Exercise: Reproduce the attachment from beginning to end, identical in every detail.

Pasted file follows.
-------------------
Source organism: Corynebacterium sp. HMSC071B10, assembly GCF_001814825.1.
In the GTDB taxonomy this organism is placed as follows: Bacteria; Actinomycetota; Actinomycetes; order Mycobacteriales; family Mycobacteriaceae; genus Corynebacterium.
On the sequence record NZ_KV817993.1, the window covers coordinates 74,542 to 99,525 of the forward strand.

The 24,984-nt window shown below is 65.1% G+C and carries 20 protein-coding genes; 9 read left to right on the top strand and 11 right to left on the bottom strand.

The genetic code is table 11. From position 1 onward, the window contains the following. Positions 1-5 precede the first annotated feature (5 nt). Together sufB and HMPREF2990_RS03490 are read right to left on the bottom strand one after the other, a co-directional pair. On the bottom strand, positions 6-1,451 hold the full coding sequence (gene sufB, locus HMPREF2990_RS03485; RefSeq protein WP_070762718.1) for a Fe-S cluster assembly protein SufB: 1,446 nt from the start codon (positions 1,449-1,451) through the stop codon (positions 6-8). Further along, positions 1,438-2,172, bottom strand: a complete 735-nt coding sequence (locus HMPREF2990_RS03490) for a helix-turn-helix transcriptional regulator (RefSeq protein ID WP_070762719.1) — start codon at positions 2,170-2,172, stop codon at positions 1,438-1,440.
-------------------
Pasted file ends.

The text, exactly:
Source organism: Corynebacterium sp. HMSC071B10, assembly GCF_001814825.1.
In the GTDB taxonomy this organism is placed as follows: Bacteria; Actinomycetota; Actinomycetes; order Mycobacteriales; family Mycobacteriaceae; genus Corynebacterium.
On the sequence record NZ_KV817993.1, the window covers coordinates 74,542 to 99,525 of the forward strand.

The 24,984-nt window shown below is 65.1% G+C and carries 20 protein-coding genes; 9 read left to right on the top strand and 11 right to left on the bottom strand.

The genetic code is table 11. From position 1 onward, the window contains the following. Positions 1-5 precede the first annotated feature (5 nt). Together sufB and HMPREF2990_RS03490 are read right to left on the bottom strand one after the other, a co-directional pair. On the bottom strand, positions 6-1,451 hold the full coding sequence (gene sufB, locus HMPREF2990_RS03485; RefSeq protein WP_070762718.1) for a Fe-S cluster assembly protein SufB: 1,446 nt from the start codon (positions 1,449-1,451) through the stop codon (positions 6-8). Further along, positions 1,438-2,172, bottom strand: a complete 735-nt coding sequence (locus HMPREF2990_RS03490) for a helix-turn-helix transcriptional regulator (RefSeq protein ID WP_070762719.1) — start codon at positions 2,170-2,172, stop codon at positions 1,438-1,440.